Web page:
Time seems to be moving horrendously slow now, with every song seemingly going on forever. Tired and frustrated we’re finally given some kind of reprieve as the music temporarily stops and allows us to sit while the two ladies chat on their own – on the dance floor – waiting to grab us again when the music restarts.
One. More. Beer. We get another round and talk amongst ourselves that we need to escape. We need a distraction or some kind of plan. The big, burly guys guarding the door and hanging out at the bar have been watching us like hawks the entire time. Strange glances go back and forth across the dark room between the crazy lady and the scary dark figures. The mood slowly starts to change from plain weird, to scary and sketchy.
And then the music starts again.
Gyrating towards us, arms outstretched, we are summoned to dance once more. With Craig the homeless guy now practically falling over drunk, the rest of us shuffle around on the dance floor. Craig has it easy – the crazy lady and others don’t care about him. He’s safe, and we’re buying him free drinks!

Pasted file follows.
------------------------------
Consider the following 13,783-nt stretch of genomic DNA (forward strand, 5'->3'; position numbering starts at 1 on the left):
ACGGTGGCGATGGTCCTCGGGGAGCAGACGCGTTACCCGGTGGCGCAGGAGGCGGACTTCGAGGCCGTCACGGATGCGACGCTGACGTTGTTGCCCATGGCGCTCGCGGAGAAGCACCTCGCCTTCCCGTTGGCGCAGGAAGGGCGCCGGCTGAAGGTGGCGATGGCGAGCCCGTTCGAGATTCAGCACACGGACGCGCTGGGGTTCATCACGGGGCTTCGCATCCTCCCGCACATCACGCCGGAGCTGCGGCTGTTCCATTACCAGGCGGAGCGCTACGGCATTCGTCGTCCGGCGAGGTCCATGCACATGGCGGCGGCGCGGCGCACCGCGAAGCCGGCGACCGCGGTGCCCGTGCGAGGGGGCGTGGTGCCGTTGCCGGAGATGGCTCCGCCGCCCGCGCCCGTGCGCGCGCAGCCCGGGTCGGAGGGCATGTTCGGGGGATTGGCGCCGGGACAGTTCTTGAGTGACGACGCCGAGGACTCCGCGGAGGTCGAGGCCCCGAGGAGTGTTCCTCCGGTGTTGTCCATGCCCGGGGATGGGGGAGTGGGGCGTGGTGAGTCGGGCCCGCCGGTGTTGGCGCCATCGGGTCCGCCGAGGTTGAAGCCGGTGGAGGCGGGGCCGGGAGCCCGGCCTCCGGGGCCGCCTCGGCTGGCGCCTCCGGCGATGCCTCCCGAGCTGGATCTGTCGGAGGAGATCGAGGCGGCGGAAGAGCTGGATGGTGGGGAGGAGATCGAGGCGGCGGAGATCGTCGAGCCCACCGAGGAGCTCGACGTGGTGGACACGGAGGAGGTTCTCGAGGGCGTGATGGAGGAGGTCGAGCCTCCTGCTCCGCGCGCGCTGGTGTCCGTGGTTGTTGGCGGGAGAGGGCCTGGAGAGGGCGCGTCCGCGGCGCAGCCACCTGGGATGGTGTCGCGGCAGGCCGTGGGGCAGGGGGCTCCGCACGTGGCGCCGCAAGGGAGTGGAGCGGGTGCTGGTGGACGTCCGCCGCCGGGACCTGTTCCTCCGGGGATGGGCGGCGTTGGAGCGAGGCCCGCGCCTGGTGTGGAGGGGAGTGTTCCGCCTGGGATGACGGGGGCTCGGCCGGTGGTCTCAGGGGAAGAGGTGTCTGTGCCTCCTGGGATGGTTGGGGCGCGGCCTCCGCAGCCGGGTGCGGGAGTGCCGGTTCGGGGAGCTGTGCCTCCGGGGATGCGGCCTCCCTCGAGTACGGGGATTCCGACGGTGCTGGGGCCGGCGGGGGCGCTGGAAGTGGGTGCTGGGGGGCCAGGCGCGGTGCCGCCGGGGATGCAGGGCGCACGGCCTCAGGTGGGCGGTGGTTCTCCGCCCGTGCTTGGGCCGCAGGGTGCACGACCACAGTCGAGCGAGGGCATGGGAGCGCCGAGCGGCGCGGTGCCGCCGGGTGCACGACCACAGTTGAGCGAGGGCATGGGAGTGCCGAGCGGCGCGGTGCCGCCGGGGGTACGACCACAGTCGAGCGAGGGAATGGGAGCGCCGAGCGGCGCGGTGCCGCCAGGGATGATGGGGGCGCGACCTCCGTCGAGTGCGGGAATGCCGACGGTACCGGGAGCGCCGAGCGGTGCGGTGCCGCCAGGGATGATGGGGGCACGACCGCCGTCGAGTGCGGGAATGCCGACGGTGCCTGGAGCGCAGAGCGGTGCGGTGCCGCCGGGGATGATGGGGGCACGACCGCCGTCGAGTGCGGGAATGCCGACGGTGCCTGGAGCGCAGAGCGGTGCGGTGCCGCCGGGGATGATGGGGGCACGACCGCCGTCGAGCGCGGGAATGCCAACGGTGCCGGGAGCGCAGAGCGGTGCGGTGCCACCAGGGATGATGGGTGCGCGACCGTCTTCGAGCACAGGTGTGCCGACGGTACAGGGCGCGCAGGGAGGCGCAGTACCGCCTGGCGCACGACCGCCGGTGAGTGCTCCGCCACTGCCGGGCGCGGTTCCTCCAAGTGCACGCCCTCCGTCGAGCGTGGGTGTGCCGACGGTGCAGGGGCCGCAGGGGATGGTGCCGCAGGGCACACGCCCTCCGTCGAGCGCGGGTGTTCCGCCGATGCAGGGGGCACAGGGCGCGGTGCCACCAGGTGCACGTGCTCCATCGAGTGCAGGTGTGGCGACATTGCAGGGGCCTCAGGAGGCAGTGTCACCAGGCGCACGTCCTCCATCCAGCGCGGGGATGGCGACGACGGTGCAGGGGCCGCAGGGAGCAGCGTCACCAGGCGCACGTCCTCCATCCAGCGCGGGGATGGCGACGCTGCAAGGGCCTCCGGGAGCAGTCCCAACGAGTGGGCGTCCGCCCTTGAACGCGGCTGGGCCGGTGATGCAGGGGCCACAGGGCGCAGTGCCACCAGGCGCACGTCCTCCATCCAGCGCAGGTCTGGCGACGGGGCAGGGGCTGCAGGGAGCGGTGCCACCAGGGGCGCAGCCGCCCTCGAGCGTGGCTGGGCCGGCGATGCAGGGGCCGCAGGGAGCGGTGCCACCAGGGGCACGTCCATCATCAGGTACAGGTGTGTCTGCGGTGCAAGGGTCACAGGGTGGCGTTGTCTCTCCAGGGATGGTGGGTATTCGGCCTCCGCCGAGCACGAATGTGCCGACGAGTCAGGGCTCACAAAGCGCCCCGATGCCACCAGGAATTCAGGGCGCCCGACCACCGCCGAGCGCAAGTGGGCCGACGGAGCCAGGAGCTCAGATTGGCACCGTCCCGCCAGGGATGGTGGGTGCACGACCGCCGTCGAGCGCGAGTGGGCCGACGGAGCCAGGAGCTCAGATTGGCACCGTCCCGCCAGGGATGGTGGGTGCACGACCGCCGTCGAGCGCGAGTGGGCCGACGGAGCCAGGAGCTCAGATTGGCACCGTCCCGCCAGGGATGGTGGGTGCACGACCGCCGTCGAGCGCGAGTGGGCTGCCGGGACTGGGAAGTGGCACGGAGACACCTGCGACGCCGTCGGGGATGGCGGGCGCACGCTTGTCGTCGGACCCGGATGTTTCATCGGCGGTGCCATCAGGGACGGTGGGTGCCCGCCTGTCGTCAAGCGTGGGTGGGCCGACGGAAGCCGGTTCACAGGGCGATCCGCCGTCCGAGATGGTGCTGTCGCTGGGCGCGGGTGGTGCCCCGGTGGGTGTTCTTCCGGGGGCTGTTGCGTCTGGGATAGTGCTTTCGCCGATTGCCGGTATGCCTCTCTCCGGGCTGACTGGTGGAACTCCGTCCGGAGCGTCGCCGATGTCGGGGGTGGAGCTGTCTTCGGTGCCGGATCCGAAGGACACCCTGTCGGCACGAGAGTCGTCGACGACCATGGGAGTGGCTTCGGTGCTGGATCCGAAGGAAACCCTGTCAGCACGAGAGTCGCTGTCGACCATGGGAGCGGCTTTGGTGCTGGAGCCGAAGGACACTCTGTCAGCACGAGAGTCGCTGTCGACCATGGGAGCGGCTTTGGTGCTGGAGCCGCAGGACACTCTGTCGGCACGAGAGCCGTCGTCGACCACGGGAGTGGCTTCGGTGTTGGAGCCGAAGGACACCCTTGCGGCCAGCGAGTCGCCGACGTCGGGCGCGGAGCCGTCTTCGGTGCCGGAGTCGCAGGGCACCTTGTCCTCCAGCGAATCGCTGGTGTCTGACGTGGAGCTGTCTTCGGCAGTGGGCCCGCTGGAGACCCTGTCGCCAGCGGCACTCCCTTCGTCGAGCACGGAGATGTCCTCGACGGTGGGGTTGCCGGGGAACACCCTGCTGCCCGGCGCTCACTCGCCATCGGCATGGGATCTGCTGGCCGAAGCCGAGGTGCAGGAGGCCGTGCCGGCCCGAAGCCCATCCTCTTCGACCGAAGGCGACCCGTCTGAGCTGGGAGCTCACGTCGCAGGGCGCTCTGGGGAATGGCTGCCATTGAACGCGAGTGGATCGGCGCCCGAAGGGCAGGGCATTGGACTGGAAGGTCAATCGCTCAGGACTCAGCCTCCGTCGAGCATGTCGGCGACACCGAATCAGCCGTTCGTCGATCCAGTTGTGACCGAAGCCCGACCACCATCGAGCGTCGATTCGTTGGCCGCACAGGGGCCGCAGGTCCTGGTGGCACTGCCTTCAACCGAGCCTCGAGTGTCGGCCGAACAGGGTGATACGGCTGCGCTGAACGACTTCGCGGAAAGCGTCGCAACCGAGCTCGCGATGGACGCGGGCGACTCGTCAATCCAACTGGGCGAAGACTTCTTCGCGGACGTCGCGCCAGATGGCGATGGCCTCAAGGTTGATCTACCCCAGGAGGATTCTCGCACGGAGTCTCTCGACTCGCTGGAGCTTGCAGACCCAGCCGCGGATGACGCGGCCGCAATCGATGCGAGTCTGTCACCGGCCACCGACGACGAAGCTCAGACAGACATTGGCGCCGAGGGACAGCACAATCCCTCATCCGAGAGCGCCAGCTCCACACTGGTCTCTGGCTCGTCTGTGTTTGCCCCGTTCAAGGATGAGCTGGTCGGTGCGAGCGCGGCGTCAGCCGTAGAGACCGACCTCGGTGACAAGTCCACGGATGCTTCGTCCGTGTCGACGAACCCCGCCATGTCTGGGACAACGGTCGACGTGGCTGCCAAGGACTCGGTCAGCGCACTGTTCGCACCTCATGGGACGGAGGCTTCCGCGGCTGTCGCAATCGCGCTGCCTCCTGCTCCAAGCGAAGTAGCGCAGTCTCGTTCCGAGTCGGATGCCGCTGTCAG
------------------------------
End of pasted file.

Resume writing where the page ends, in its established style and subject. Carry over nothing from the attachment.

The music goes on, and on. But at the same time it is somewhat of a relief. The vibe in the room is tense and dancing at least appeases the devil dancers.
As another song slows down, we’re allowed back to our table to finish our beers. Sitting, we all stare at each other. The decision is made. As soon as the ‘guards’ are distracted talking to the DJ again, we’re going to make a run for it.
The plan: Bolt across the dancefloor, through the dark hallway, down some stairs to the street, turn left and run.
We sit. We wait. Our beers empty. We stare at each other again. The crazy lady and her friend are chatting, distracted. The scary figures turn their backs to us and chat to the DJ.
“3, 2, 1, now!”